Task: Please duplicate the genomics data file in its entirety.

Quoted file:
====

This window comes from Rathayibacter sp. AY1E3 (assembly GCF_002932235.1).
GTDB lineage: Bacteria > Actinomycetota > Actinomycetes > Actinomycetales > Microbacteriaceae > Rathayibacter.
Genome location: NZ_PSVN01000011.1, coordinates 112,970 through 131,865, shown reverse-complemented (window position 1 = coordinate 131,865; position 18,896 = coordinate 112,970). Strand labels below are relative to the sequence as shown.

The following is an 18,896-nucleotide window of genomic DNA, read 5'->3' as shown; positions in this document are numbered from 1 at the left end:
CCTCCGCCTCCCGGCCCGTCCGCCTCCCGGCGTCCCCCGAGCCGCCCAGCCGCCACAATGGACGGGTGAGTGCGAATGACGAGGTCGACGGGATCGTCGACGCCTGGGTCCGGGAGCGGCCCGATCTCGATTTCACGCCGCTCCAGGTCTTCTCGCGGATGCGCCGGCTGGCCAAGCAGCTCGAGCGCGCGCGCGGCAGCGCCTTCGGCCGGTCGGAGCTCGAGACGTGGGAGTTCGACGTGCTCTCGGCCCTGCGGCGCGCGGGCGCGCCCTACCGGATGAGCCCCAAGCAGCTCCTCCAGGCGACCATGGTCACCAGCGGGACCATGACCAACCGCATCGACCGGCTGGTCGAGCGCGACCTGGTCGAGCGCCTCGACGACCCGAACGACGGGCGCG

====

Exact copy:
This window comes from Rathayibacter sp. AY1E3 (assembly GCF_002932235.1).
GTDB lineage: Bacteria > Actinomycetota > Actinomycetes > Actinomycetales > Microbacteriaceae > Rathayibacter.
Genome location: NZ_PSVN01000011.1, coordinates 112,970 through 131,865, shown reverse-complemented (window position 1 = coordinate 131,865; position 18,896 = coordinate 112,970). Strand labels below are relative to the sequence as shown.

The following is an 18,896-nucleotide window of genomic DNA, read 5'->3' as shown; positions in this document are numbered from 1 at the left end:
CCTCCGCCTCCCGGCCCGTCCGCCTCCCGGCGTCCCCCGAGCCGCCCAGCCGCCACAATGGACGGGTGAGTGCGAATGACGAGGTCGACGGGATCGTCGACGCCTGGGTCCGGGAGCGGCCCGATCTCGATTTCACGCCGCTCCAGGTCTTCTCGCGGATGCGCCGGCTGGCCAAGCAGCTCGAGCGCGCGCGCGGCAGCGCCTTCGGCCGGTCGGAGCTCGAGACGTGGGAGTTCGACGTGCTCTCGGCCCTGCGGCGCGCGGGCGCGCCCTACCGGATGAGCCCCAAGCAGCTCCTCCAGGCGACCATGGTCACCAGCGGGACCATGACCAACCGCATCGACCGGCTGGTCGAGCGCGACCTGGTCGAGCGCCTCGACGACCCGAACGACGGGCGCG